This one is still great but it is showing its age. Most notably, the gear room, where menacing machinery twirls away just looked like a wonky, dilapidated foam sculpture. The merlin room with the dragon didn’t seem to be working either. The talent here works hard, but there arent’ enough of them to overcome the care that this one needs. Still fun but in need of a refurbishment.
Origins: The Curse of Calico
The best maze of 2019, Origins: The Curse of Calico comes back strong and hard. The story of how an entire town pounced on the wrong witch, Origins takes us from the moment Sarah Marshall is convicted to the second that she curses the town as the Green Witch in revenge. Telling the story of an entire scare zone, this maze plays well whether or not you are paying attention to the throughline. Yes, park fans will spot references to The Haunted Shack, the Catawumpus, and even the schoolhouse, but those just attempting to survive the scares will have a great time too.
All talent, inside and out of the maze is to be commended. A stellar job is done by all. However, in its sophomore slump, this walkthrough seemed virtually untouched. The rain effect in the town reveal scene was not operating and needs to be. Regardless, this is an experience that seems to transport you to another time and place and it needs to be treated with the same care that the rest of the town gets.
Mesmer: Sideshow of the Mind
The one new maze for 2021 is Mesmer: Sideshow of the Mind. A Daniel Miller creation, Mesmer lures guests into a sideshow in which their minds are the maze. Guided by Mesmers voice we take a journey through the terrifying and absurd. There’s the woman that plays violin with her tendons, the snake charmer and her snake, the tightrope walk seemingly hundreds of feet in the air, and of course our own inner demons.
To me, Mesmer was not scary per se. It was however haunting. Layered with thought, and exquisite design, Miller aims at something deep in the psyche. The images this maze creates are still floating in my mind, not to mention the carefully layered details and production design. Next to Delerium, this might be my favorite Miller maze for its opulent design and haunting feel.
Ghost Town, Forbidden Lake, The Hallows, CarnEVIL all come back thirsty for blood. But it is the new GOR-ing 20’s scare zone that seems like a prototype for a new kind of immersive horror entertainment. Taking cues from the THEA Award-winning Ghost Town Alive, GORE-ing 20’s mixed layered storytelling with surface scares to deliver an experience that must not be missed.
If you hit this area at the right times you will see a 20’s band playing atop the Charles M. Schultz theatre landing with flappers and gangsters dancing up a storm. If you miss that there are multiple chances to interact with the various characters populating the area. This is a next-level scare zone that invites guests to stay and immerse themselves. Of course, Knott’s, the birthplace of the theme park haunt, would develop something new and exciting. Of course.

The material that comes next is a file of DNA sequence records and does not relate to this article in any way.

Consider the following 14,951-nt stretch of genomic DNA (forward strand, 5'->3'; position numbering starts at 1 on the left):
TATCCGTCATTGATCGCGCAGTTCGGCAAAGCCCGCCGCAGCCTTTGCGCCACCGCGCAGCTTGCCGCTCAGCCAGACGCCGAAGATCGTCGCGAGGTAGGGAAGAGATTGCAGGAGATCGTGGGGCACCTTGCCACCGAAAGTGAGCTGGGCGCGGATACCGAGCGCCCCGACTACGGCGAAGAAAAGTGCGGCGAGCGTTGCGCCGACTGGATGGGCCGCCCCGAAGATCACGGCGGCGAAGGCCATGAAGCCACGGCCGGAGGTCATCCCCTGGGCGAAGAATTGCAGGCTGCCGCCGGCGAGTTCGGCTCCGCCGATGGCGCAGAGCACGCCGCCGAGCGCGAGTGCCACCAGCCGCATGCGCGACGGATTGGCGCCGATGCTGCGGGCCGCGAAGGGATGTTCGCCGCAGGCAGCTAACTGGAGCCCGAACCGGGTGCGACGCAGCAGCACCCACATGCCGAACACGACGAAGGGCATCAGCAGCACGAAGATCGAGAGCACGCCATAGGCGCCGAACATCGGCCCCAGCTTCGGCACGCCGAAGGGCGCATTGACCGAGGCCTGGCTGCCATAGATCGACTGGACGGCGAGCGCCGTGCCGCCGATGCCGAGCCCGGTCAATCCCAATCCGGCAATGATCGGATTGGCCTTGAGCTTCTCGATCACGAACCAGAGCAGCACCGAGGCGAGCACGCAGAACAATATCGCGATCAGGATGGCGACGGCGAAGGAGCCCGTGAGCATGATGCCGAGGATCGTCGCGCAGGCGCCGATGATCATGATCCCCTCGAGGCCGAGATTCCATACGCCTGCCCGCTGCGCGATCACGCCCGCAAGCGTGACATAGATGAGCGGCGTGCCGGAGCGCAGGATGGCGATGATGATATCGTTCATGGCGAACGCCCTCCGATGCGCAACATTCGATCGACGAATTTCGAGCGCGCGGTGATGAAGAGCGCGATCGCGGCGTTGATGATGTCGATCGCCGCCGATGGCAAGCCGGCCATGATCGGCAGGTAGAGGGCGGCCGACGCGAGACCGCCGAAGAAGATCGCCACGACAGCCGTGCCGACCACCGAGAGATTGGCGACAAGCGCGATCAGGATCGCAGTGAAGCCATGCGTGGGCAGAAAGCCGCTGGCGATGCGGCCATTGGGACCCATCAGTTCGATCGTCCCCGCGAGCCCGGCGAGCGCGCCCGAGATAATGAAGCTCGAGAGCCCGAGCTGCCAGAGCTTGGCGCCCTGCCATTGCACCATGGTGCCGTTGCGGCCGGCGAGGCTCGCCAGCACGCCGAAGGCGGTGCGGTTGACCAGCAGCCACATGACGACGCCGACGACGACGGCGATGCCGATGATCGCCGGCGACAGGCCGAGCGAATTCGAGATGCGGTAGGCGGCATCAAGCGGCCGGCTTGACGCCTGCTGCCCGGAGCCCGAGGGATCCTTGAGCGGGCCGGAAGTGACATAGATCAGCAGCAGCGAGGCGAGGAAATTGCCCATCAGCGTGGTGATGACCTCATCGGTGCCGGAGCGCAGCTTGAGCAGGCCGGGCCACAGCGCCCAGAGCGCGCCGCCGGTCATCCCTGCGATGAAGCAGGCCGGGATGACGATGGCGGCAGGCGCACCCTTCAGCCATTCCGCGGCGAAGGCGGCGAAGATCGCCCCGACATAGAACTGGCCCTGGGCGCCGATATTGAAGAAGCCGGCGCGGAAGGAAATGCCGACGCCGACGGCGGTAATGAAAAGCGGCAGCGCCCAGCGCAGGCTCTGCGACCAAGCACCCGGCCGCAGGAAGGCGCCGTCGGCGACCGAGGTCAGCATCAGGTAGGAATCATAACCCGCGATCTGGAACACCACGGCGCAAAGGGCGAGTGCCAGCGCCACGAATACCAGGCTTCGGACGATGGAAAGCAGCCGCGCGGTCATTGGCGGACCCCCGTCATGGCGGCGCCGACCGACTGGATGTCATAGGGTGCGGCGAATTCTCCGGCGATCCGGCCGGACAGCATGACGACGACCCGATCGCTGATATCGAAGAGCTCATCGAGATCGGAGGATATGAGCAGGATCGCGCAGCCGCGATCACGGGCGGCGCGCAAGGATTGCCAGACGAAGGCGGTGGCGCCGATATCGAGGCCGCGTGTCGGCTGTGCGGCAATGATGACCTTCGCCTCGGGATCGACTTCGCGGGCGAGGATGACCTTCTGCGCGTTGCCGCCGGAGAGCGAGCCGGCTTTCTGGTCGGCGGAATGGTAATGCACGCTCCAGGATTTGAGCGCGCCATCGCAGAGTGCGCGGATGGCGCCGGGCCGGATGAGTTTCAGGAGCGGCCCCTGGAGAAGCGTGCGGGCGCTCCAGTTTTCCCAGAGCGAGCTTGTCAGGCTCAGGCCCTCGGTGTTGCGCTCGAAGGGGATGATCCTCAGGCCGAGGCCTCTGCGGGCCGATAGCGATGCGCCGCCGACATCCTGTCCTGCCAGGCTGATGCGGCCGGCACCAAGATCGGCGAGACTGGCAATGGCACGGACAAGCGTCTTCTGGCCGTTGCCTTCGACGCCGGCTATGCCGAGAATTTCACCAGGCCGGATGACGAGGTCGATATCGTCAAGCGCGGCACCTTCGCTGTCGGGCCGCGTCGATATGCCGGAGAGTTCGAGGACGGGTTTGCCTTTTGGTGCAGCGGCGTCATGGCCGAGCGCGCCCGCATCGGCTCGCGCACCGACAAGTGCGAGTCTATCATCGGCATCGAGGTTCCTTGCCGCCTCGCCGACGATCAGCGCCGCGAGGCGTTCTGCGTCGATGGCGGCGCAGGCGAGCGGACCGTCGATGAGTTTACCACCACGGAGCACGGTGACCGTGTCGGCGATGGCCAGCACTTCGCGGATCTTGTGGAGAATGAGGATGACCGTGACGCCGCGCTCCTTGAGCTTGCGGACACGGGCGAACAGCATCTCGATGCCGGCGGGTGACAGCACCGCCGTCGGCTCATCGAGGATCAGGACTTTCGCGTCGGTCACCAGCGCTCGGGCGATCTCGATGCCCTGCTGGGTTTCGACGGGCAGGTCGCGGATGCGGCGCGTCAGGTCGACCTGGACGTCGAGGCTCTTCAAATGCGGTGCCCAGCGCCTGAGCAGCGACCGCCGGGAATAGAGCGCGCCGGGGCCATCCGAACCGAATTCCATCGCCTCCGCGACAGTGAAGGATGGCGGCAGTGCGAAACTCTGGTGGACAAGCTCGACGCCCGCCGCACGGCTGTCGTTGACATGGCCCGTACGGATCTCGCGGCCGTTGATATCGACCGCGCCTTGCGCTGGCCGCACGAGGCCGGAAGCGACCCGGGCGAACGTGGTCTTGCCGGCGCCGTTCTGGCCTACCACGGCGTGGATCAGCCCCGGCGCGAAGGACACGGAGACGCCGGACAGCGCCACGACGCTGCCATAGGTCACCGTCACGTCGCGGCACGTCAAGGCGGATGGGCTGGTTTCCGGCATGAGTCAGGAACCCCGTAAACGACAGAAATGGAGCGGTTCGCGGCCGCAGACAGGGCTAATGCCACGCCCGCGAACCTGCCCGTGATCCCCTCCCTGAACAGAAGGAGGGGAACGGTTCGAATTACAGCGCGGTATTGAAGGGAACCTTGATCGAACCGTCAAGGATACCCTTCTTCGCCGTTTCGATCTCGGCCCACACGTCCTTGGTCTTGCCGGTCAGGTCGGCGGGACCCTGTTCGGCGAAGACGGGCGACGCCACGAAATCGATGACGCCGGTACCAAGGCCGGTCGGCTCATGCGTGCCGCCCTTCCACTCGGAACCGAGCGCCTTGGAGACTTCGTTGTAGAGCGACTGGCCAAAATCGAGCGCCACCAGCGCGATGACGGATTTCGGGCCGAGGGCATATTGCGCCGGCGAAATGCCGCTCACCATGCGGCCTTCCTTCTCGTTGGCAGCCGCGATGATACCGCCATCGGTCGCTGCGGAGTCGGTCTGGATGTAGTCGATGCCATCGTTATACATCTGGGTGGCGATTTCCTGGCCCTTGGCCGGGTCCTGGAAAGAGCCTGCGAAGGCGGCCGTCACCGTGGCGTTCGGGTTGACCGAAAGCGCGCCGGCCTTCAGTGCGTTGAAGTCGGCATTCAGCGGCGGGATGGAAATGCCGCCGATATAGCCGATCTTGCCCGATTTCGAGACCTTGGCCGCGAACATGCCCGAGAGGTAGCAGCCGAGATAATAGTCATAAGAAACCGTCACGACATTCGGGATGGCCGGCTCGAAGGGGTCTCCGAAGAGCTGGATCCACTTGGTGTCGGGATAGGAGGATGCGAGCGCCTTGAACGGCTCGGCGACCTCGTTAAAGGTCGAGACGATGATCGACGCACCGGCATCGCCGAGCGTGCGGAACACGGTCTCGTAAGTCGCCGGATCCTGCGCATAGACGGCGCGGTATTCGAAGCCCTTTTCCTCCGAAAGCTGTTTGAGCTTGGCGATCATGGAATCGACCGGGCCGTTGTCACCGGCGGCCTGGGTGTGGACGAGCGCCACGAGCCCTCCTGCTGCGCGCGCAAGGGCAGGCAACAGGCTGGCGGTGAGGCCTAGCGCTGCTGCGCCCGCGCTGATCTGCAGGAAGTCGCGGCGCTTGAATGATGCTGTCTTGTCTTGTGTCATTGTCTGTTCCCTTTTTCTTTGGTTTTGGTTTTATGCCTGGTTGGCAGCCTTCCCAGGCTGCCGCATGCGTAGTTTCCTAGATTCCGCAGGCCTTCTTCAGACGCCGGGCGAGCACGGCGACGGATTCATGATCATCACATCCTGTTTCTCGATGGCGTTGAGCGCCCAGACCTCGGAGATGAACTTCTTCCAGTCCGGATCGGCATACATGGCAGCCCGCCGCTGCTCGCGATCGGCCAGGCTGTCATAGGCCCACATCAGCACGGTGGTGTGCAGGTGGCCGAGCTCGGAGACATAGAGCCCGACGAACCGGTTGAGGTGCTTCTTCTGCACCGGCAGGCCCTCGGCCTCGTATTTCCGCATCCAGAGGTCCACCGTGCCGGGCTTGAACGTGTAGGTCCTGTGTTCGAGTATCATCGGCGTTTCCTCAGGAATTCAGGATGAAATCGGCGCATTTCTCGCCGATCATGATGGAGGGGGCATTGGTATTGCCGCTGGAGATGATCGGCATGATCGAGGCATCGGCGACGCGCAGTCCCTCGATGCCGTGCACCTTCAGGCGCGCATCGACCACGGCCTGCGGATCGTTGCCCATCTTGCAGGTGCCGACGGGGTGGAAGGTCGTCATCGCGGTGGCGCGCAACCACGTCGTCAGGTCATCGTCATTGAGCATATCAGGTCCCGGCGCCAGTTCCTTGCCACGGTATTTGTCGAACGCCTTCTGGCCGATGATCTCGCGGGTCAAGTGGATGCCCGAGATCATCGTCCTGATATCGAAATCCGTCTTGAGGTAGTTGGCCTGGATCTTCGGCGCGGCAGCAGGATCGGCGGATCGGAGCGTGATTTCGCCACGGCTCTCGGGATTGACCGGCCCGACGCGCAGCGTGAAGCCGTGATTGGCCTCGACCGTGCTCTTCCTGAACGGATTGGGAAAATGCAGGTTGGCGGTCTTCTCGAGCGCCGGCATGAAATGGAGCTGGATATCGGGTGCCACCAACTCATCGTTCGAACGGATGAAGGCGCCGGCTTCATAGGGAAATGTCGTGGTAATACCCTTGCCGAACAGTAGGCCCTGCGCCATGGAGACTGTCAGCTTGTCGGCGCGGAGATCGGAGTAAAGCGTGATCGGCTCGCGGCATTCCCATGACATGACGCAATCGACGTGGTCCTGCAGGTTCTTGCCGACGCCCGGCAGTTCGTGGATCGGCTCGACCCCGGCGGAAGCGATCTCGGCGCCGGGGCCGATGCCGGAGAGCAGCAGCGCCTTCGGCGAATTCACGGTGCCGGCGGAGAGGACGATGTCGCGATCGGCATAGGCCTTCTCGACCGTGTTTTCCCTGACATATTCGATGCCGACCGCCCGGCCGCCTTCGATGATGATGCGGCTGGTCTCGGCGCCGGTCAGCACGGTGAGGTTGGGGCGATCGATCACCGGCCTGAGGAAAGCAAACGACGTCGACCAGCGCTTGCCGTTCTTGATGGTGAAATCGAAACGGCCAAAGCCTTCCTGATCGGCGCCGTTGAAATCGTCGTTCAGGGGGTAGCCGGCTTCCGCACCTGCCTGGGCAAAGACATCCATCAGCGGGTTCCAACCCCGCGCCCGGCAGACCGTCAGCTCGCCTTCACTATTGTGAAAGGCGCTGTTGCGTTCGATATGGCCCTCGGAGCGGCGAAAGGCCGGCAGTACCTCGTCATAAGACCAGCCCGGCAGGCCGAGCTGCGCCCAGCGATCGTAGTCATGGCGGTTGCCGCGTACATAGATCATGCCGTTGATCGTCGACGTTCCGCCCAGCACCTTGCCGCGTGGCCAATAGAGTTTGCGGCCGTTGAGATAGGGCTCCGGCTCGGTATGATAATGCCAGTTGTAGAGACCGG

There are a whopping 5 shows being offered at Knott’s Scary Farm this year. Two of them returning, three brand new and only two that we can recommend with the caveat that we did not see Conjurers.
Puppet Up! Uncensored (Show) – The Walter Knott Theater
Ribald and dirty, Puppet Up! is easily one of the best shows ever to grace the stage of the Walter Knott/Charles M. Schultz/Good Time/ Ghoul Time Theater (and we remember the Wolfman Jack days.) Puppet Up! is improv puppetry at its silliest and you would be doing yourself a grave disservice if you missed this during your visit to Haunt. It was about the time that tears were streaming down my face from laughter that I decided to recommend this show.
Invitation to Terror (Show) – Mystery Lodge
Featuring the sardonic wit of show creator Jeff Tucker, Invitation to Terror invites guests to Ghost Town 1986 for a tech demonstration. Of course, things go horribly wrong, spirits are released, and there is no amount of Aussie Sprunch Spray that can save you. The cast here sells the utterly silly concept, that we won’t reveal, then things go crazy.
We loved this show for its sheer silliness and use of technology in the Mystery Lodge attraction. The only downside is that there are no notable showtimes and visitors have to check in with the line attendant to see where they are landing in the 30-minute intervals that the show performs. Our advice, if you are in Ghost Town, check the next show here and give it a shot.
Conjurers (Show) – Bird Cage Theater
We are bad reviewers. We have not seen Conjurers since it debuted in 2019 and we are sorry. The official description of the show goes as such: “You won’t believe your eyes when our skilled Illusionist takes the stage in the heart of Calico. Get there early as seats have been known to vanish.”
Carnaval du Grotesque (Show) – Calico Mine Stage
This is not The Hanging. It’s not even a proper haunt show. No, Carnaval du Grotesque is filler, it is placemaking. Situated at the venerated spot where The Hanging once took place (making audiences groan in the process) we have Carnaval du Grotesque. What is it? Great question. When we saw it on two separate nights, it was a cover band. We were assured from multiple sources that the acts rotated. We really hope so.
Wicked Drums (Show) – Camp Snoopy Theater
Another show that we did not catch this year. The official description is
“Deep within The Hollow, The Witches summon you to a percussion ritual to awaken the dead. Hosted by the evil Hag of the Hollows, Wicked Drums, high energy drumming collides with ancient witchcraft in a sensory overload sure to raise your spirits. It’s a Halloween activity worth witnessing.”
Doce de la Noche (Show) – Fiesta Plaza
Doce de la Noche is a group of ferociously talented kids dancing their tailbones off to Latin rhythms. Short, sweet, and entertaining, this isn’t a polished performance but it is a lot of fun. Grab a taco and catch this show if you are nearby.
Knott’s Scary Farm is back to lead the way into the fog. We have all been through what can arguably be described as a difficult time for everyone. After a season off, Knott’s Scary Farm returns to savagely grip its crown as the undisputed leader of theme park haunts. This is not a normal year. While there are only eight mazes total and one new maze, things are leveraged with a new, amped-up scare zone and a host of entertainment offerings.
Our advice? GO! Get front of the line. The fog has never smelt so good.
Norm(an) Gidney is a nearly lifelong horror fan. Beginning his love for the scare at the age of 5 by watching John Carpenter's Halloween, he set out on a quest to share his passion for all things spooky with the rest of the world.